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Ukraine war: Who is new top commander Oleksandr Syrskyi?

The new head of the Ukrainian military, Oleksandr Syrskyi, studied at a military college in Moscow

The new head of the Ukrainian military, Oleksandr Syrskyi, studied at a military college in Moscow

Oleksandr Syrskyi has been named the new chief of Ukraine's armed forces after President Volodymyr Zelenskyy carried out a long-awaited military reshuffle this week.

Zelenskyy said "urgent changes" were required, as Ukraine was not able to "achieve the goals of our state on the ground."

The Ukrainian president has allegedly had a strained relationship with Syrskyi's predecessor, Valerii Zaluzhnyi, since the failure of Ukraine's 2023 counteroffensive. There have also been persistent rumors that Zaluzhnyi is planning to enter politics and run against Zelenskyy once elections are scheduled in the war-torn country, although the popular general has never publicly voiced any political ambitions.

In naming Syrskyi to the post, Zelenskyy praised the new commander's battlefield experience — both for playing a key role in defending Kyiv in the early stages of the war and in Ukraine's lightning-fast 2022 offensive.

Before his most recent promotion, Syrskyi served as the most senior commander of Ukraine's land forces, the army. He is seen by many as the product of the Soviet military doctrine, which focuses more on objectives and less on protecting soldiers' lives.

Speaking with DW, former British military intelligence officer Frank Ledwidge warned that Syrskyi was "less popular with the troops" due to his being "less casualty-averse" than Zaluzhnyi.

Soviet army veteran, defender of Kyiv

Syrskyi was born in 1965 in Russia, not far from Moscow. He attended the Higher Military Command School in the Russian capital in the 1980s and then served another five years in the Soviet army.

As a young officer, he was based in Ukraine when the Soviet Union collapsed in 1991. He then moved up the ranks of the Ukrainian military, eventually coordinating Kyiv's effort to suppress pro-Russian rebels in 2014.

Before Russia launched its full-scale invasion in February 2022, Syrskyi was best known for coordinating an extraction operation in the Ukrainian city of Debaltseve in 2015. Syrskyi established a military group dubbed "Bars" ("Snow Leopard") to provide cover for evacuating soldiers. He received a medal and a promotion over his role in the operation, as well as inheriting the call sign "Bars." In 2019, he became the head of Ukraine's land forces.

After the start of the Russian invasion, Syrskyi was one of the main architects of Kyiv's defense against the Russian troops. On his recommendation, Ukrainian forces established a two-tier defense around the city, and destroyed bridges and a local dam.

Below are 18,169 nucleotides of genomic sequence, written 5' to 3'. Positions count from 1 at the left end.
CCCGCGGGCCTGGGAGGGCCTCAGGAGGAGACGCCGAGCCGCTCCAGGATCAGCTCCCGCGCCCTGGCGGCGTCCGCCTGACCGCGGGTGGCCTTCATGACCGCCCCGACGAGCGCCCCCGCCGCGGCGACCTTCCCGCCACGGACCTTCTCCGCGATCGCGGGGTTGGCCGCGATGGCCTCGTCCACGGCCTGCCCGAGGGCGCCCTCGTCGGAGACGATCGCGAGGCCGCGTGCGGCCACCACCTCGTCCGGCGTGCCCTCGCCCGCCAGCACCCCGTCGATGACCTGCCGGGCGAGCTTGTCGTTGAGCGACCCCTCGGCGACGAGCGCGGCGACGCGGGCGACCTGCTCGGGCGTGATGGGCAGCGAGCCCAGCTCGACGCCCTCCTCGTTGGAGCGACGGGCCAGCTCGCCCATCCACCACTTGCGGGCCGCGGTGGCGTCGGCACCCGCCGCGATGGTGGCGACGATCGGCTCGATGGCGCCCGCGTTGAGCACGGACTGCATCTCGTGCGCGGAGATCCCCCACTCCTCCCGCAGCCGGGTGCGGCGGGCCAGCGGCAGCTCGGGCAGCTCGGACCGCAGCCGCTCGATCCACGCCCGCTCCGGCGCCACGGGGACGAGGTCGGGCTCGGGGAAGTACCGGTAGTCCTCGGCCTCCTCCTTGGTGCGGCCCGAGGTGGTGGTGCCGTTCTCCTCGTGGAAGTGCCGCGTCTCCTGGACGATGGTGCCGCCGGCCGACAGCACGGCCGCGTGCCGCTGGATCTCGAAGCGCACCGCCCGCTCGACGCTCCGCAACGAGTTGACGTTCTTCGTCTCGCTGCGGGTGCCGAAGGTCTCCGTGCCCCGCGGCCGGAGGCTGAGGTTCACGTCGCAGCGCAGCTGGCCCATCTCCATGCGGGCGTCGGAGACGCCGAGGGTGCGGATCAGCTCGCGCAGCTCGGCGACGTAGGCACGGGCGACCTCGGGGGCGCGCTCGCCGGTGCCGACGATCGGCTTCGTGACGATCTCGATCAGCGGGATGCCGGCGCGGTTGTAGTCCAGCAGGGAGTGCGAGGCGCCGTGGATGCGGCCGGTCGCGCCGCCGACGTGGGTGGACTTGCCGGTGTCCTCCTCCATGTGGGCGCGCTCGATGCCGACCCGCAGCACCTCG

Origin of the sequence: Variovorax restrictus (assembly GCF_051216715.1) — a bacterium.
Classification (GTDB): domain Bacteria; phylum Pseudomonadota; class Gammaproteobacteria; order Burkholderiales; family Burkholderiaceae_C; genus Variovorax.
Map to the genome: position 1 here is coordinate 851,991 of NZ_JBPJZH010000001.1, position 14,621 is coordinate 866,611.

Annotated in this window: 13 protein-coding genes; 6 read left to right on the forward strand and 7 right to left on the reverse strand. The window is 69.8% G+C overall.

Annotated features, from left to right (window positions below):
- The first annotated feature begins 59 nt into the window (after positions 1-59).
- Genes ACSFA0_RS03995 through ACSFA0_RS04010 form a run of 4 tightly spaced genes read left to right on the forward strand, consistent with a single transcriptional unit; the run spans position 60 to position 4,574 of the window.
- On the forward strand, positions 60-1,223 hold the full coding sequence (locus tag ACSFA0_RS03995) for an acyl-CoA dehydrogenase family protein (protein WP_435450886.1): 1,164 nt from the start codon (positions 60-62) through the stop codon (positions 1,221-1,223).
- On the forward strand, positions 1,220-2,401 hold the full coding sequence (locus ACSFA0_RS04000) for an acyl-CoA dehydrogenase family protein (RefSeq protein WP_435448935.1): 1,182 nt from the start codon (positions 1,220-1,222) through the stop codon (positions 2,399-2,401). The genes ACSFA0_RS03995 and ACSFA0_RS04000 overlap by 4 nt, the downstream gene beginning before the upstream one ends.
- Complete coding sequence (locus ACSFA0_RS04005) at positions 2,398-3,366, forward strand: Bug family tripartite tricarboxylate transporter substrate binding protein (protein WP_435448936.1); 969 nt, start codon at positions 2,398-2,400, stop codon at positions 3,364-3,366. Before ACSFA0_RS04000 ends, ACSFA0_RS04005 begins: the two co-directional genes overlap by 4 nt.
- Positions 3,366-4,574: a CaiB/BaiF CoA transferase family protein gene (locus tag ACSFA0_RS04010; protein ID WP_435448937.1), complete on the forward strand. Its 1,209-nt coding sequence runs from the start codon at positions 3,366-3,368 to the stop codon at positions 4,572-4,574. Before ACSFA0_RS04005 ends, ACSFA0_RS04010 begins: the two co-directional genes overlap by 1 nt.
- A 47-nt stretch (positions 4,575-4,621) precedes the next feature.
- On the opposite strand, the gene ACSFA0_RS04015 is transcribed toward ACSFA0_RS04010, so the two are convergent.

This series of measures, according to many analysts, made it exceedingly difficult for the attackers to advance. Russian troops failed to reach Kyiv and were eventually forced to retreat. In April 2022, Syrskyi was awarded the title "Hero of Ukraine" by Zelenskyy.

Led successful counteroffensives in Kharkiv, Kherson

The colonel general was involved in Ukraine's successful counteroffensives on Kharkiv and Kherson, which saw Ukraine quickly regain control of vast swaths of its territory. In autumn 2022 and spring 2023, Syrskyi was also in charge of defending Soledar and Bakhmut, which Ukrainian forces were finally forced to give up after long and deadly battles.

Some military analysts have wondered if the defense of Bakhmut was worth the losses suffered by the Ukrainian troops, but Syrskyi insisted that holding onto the city degraded Russia's military power by weakening the Wagner mercenary group.

Speaking with Ukrainian media in December 2022, Syrskyi stressed that the Ukraine military operated in a completely different way than Soviet or even the modern Russian army.

"We see that people are cannon fodder to them," he told Ukrainian broadcaster 1+1. "We have a whole different approach. To us, the people are the highest value. And not forgetting the troops — you have to go out, talk, meet the commanders, servicemen, sergeants, soldiers. Then you can understand what is happening there, how people live, which problems they have."

What will change under Syrskyi?

At the moment, Ukrainian troops find themselves hard-pressed by Russian attacks at various points of the front line, most notably in Avdiivka, near Donetsk. The promotion of Syrskyi to the top job could be a "major strategic change" for Ukraine, especially in view of differences between Syrskyi and Zaluzhnyi on acceptable losses, ex-military intelligence officer Ledwidge told DW.

"I have no doubt at all that [Syrskyi] is recommending right now, as we speak, that the Ukrainians hold on as long as they can in Avdiivka, regardless of the cost, just as he did during the Bakhmut campaign, which was, in my view, and in view of many others, probably a major error," said Ledwidge.

Separately, military expert Nico Lange told German public broadcaster ZDF that Syrskyi was more likely to focus on sustainable defense.

"I believe General Syrskyi to be someone who knows the Russian armed forces very well, and my perspective is that it is very important to have someone who is good with defense considering the pressure that Ukraine is facing in the east," said Lange.

Edited by: Timothy Jones